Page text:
Tuesday, September 1, 2009

Film Intuition's August Poll Results: What Is Quentin Tarantino's Best Directorial Effort?

Before QT Produced His
Inglorious Basterds

We Asked The Question:

"In anticipation of his newest release--
considering the following films, which movie would you select as Quentin Tarantino's finest directorial achievement so far?"

The Choices:
(in chronological order)

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MovieBlips: vote it up!

The Results:

Pulp Fiction 37%
Kill Bill: Vol. 1 24%
Reservoir Dogs 19%
Jackie Brown 14%
Kill Bill: Vol. 2 4%

Jen's Take

When the poll began at the start of August, Kill Bill: Vol. 1 had an enormous lead and it seemed like it's greatest rival would be Reservoir Dogs but the sword turned as the month went on, making it a three way race between winner Pulp Fiction, Kill Bill: Vol. 1 and Reservoir Dogs.

I was surprised to see Jackie Brown pick up some momentum but then again, I've always found the underrated film to be his most accessible work for all generations and QT has even gone on to acknowledge that he has so many mothers come up to him and say, "My kid loves ____ but I love Jackie Brown." This reviewer's mother would probably agree although she is partial to Kill Bill as well so much that when a surprise advanced screening of Vol. 2 popped up on Easter Sunday, I asked her to come along as my guest. Films first, food second is our family's motto!

I'm a bit stunned over the paltry 4% vote given to Kill Bill: Vol. 2 but grant that it is missing the action-packed sequences of the first including that final masterful--man, nearly hour long showdown-- as Uma Thurman takes on endless villains including my personal favorite, Go-Go Yubari and not just because she has my hairstyle.

I still feel that Pulp Fiction is one of the greatest films of the '90s and I'd have to agree with it being Tarantino's best especially because it's a wonderful gateway movie for film buffs to study what it was about it that made it so unique including breaking the traditional Syd Field preached three-act screenplay structure and using all of the films he'd seen before him as his own version of film school. Instead of the "film school generation," the "film geek generation" was born and suddenly people realized they could become self-taught minus the student loans by analyzing his influences especially the French New Wave which became a new obsession of mine after viewing Quentin's stunning Fiction.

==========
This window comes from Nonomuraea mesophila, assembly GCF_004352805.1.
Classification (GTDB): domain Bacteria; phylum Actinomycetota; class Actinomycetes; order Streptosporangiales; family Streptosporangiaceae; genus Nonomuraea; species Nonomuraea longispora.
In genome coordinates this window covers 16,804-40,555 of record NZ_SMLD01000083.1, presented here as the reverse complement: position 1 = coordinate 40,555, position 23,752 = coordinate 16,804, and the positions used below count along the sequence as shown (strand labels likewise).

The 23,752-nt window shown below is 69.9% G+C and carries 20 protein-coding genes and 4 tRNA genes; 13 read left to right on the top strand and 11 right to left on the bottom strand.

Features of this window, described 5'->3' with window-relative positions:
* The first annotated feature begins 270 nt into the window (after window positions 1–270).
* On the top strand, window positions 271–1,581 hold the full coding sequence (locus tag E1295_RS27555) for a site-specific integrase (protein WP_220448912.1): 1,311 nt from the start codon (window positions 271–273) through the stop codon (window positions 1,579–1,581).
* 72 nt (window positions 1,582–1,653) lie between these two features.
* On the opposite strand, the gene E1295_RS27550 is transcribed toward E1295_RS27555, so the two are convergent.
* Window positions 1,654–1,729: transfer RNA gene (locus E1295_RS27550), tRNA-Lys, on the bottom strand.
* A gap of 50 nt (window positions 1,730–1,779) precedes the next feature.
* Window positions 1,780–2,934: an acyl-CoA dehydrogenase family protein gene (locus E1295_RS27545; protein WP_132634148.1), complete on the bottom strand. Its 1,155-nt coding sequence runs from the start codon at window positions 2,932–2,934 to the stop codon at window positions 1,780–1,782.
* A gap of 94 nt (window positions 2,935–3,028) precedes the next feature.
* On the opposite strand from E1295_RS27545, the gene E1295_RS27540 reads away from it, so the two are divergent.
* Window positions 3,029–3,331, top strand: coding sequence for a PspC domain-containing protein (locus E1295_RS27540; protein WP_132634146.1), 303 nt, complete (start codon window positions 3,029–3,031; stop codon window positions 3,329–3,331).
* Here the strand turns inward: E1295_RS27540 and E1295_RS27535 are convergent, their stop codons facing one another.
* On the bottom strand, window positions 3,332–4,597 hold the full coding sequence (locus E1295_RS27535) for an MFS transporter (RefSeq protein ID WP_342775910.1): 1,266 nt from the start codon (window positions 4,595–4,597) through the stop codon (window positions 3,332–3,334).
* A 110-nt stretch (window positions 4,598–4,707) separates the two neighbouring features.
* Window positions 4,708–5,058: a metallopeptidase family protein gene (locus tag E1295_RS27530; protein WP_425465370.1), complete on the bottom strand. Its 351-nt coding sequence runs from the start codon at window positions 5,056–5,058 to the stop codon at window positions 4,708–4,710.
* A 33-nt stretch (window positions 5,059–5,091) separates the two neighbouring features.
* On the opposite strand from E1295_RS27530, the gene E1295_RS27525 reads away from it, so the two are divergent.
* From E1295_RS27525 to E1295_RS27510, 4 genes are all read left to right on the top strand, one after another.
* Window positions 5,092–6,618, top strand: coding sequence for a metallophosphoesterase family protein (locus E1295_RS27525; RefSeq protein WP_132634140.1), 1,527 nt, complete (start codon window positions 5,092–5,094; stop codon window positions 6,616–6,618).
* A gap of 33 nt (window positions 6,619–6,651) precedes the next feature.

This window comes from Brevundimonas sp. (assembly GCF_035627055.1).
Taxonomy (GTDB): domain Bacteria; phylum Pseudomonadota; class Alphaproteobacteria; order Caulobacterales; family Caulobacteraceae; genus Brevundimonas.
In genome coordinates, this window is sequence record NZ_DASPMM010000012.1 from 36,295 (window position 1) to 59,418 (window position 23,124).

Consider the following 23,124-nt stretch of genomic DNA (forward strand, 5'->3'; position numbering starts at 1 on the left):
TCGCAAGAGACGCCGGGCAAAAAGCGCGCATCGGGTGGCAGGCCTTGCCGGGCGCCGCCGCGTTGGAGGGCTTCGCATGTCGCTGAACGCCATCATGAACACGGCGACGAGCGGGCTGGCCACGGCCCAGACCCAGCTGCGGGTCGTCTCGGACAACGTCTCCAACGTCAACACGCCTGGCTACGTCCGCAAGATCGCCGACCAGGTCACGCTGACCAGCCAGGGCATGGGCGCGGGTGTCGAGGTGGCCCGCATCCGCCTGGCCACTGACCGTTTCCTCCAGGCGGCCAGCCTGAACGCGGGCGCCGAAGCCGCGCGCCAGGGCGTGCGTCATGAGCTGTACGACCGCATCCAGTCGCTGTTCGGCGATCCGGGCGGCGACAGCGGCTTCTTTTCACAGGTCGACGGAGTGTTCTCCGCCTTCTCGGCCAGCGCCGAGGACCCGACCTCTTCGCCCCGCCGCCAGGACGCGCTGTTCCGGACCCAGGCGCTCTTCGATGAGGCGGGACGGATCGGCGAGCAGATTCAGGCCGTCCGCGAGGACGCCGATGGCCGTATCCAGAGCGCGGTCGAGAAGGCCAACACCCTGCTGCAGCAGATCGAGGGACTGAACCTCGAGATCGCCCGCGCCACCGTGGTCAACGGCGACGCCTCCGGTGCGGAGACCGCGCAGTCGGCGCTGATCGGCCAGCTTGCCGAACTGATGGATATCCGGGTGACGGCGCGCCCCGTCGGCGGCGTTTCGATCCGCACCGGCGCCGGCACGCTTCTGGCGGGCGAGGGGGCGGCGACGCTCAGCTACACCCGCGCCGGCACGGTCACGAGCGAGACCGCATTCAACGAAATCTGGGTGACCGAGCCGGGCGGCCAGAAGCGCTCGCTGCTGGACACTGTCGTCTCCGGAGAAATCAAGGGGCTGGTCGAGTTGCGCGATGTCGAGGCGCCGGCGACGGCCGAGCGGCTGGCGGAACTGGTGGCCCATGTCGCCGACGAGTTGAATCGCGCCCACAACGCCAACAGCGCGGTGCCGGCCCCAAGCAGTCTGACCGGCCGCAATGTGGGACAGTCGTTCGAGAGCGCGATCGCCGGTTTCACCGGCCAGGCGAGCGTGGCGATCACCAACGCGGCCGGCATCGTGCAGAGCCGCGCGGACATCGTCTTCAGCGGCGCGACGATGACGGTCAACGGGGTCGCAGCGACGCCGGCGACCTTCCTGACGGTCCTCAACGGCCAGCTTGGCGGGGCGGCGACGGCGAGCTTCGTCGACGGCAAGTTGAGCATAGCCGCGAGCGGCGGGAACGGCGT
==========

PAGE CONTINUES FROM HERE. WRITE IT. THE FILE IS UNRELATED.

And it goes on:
Although we had to suffer endless copycat filmmakers in the '90s as well as QT's over-exposure as he spread himself far too thin. However, the demand was there and so was QT which perhaps led to his decision to adapt an Elmore Leonard novel as his feature-length follow-up film since-- with so much success so soon-- the pressure has to be insane. Yet to his credit and our great amazement, he continued to produce truly excellent works.

While they were indeed controversial as I still remember the Spike Lee/QT battle over Jackie Brown (and can see and appreciate both sides) and a few ensemble projects including his post-Fiction uneven Four Rooms and his superior half of Grindhouse with Death Proof (that I feel I'm the only person on the planet who genuinely dug).

However, when he unleashed the opus of Kill Bill onto masses, a whole new younger generation felt the same thrill we'd experienced with Fiction and hopefully began turning towards the Criterion Collection and Dragon Dynasty DVDs to discover just which movies had led to the work that introduced us to a memorable Bride who (unlike Francois Truffaut's) did not wear black but that awesome yellow suit to exact bloody revenge.

Whether you love him or hate him or hate or love his movies, his influences and the films he's influenced by are a vital part of our cinematic landscape and American moviemaking, in my opinion, has become all the better for it.

Thank you for making this our most successful and popular poll so far-- September's topic will be announced soon.

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